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Mon - Fri, 4am - 9am
Steve Inskeep in Washington D.C. and Renee Montagne in Los Angeles

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Every weekday for over three decades, NPR's Morning Edition has taken listeners around the country and the world with two hours of multi-faceted stories and commentaries that inform, challenge and occasionally amuse.Morning Edition is the most listened-to news radio program in the country.

A bi-coastal, 24-hour news operation, Morning Edition is hosted by NPR's Steve Inskeep in Washington, D.C., and Renee Montagne at NPR West in Culver City, CA. Even as hosts, Inskeep and Montagne often get out from behind the anchor desk and travel across the world to report on the news first hand.

Heard regularly on Morning Edition are some of the most familiar voices including news analyst Cokie Roberts and sport commentator Frank Deford as well as the special series StoryCorps, which travels the country recording America's oral history.

Produced and distributed by NPR in Washington, D.C., Morning Edition draws on reporting from correspondents based around the world, and producers and reporters in locations in the United States. This reporting is supplemented by NPR Member station reporters across the country as well as independent producers and reporters throughout the public radio system.

Since its debut on November 5, 1979, Morning Edition has garnered broadcasting's highest honors, including the George Foster Peabody Award and the Alfred I. duPont-Columbia University Award.

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Revolutionary Road Trip
12:14 am
Tue June 19, 2012

Muslim Faction Has Its Roots In Cairo Coffee Klatch

Mohammed Tolba (center) talks with friends at a coffee shop in the Cairo suburbs. The 33-year-old Egyptian is trying to change the public perception of Salafists, Muslims who believe in a literal interpretation of the Quran.
John W. Poole NPR

Originally published on Tue June 19, 2012 6:48 am

NPR Morning Edition host Steve Inskeep is nearing the end of his Revolutionary Road Trip, a journey across North Africa to see how the countries that staged revolutions last year are remaking themselves. Steve and his team began in Tunisia's ancient city of Carthage, drove across the deserts of Libya, and filed this report from the third and final country, Egypt.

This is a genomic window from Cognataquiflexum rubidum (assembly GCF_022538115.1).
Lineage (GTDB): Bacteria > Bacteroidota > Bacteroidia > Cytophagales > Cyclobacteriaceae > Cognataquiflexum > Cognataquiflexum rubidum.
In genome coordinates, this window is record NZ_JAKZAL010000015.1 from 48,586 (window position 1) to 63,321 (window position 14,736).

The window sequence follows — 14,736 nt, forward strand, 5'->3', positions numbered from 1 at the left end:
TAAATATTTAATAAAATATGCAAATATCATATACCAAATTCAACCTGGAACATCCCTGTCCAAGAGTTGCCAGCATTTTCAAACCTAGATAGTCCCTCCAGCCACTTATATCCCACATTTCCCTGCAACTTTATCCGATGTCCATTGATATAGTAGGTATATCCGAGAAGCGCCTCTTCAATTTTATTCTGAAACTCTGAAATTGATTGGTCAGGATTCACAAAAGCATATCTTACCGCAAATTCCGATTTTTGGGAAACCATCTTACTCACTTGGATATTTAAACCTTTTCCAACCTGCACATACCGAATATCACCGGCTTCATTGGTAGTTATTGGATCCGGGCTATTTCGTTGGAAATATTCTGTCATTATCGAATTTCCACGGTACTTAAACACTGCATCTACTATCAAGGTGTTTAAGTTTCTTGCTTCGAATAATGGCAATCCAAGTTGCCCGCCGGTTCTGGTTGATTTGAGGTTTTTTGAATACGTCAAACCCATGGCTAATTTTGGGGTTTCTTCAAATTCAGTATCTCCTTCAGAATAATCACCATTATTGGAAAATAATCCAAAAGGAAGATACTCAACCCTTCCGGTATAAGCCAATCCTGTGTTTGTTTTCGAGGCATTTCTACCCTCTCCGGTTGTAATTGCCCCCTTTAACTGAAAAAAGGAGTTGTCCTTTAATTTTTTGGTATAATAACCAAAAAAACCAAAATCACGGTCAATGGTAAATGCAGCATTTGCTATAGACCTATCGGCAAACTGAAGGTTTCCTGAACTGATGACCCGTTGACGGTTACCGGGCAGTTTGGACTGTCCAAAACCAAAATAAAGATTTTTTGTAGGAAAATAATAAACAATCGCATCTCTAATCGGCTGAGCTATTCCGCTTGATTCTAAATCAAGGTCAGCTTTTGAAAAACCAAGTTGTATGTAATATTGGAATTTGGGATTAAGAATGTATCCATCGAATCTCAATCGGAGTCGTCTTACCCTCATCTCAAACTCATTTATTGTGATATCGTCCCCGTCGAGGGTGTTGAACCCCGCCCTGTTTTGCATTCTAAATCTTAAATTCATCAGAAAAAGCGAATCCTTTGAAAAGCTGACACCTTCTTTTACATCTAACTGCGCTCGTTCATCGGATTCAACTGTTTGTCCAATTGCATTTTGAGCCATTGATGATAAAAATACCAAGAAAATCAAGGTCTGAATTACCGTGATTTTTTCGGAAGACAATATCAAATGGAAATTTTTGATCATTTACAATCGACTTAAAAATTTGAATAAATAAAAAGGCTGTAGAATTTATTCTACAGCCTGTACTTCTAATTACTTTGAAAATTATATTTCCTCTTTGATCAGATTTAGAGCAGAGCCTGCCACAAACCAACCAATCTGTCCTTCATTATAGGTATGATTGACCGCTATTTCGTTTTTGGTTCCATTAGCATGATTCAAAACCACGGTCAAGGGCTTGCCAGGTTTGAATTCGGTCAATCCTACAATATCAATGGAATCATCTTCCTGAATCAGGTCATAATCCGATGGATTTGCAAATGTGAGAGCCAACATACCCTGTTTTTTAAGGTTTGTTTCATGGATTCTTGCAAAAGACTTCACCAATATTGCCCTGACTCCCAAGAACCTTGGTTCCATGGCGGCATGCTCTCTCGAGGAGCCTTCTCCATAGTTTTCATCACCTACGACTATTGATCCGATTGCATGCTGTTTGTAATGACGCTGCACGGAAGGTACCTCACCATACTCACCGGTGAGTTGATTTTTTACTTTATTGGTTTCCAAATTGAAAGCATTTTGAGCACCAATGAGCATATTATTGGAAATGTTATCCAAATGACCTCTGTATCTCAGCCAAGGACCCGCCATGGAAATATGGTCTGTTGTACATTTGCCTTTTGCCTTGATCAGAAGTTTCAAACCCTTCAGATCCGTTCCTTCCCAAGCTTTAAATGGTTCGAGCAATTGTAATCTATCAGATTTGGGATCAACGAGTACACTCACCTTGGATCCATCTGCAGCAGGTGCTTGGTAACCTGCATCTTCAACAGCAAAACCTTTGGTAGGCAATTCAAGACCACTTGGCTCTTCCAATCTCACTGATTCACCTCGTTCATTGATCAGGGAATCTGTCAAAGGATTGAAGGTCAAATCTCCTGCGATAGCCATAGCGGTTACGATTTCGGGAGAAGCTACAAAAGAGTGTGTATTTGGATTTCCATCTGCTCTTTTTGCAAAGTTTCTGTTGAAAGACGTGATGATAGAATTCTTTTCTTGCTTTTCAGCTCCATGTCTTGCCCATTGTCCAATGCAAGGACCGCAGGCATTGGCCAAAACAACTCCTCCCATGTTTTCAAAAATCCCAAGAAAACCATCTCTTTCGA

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Politics
5:11 am
Mon June 18, 2012

Sen. McConnell: Political Donations Are Free Speech

Sunday was the 40th anniversary of the Watergate break-in — the opening act in a wide-ranging, White House scandal that was fueled by secret campaign money. Last week, Senate Republican leader Mitch McConnell said it's time to roll back the Watergate-era requirement for public disclosure of campaign donors. He accused President Obama and liberals of trying to stifle the First Amendment rights of conservative donors.

Middle East
4:16 am
Mon June 18, 2012

Main Syrian Opposition Group Tries To Unify Factions

The main opposition group in Syria is making a renewed push to unify various strands of the anti-regime movement. The new head of the Syrian National Council wants to broaden the group's appeal, and combat fears that it is dominated by the Muslim Brotherhood.

Business
4:05 am
Mon June 18, 2012

Microsoft Expected To Unveil Tablet To Compete With iPad

Originally published on Mon June 18, 2012 4:37 am

Microsoft isn't confirming but the company is expected to unveil a tablet device at an event in Los Angeles on Monday. Bloomberg News reports sources say the device would compete with Apple's iPad and Amazon's Kindle. Meanwhile, IBM has created a computer that ranks the fastest in the world. The Sequoia machine beat out the previous No. 1, the Japanese Fujitsu.

NPR Story
3:51 am
Mon June 18, 2012

Will Obama's Immigration Policy Affect Alabama's Law?

Originally published on Mon June 18, 2012 5:24 am

Friday's announcement by the Obama administration that the U.S. plans to stop deporting some illegal immigrants received mixed reviews in Alabama. That state has one of the most aggressive anti-immigration laws in the country.

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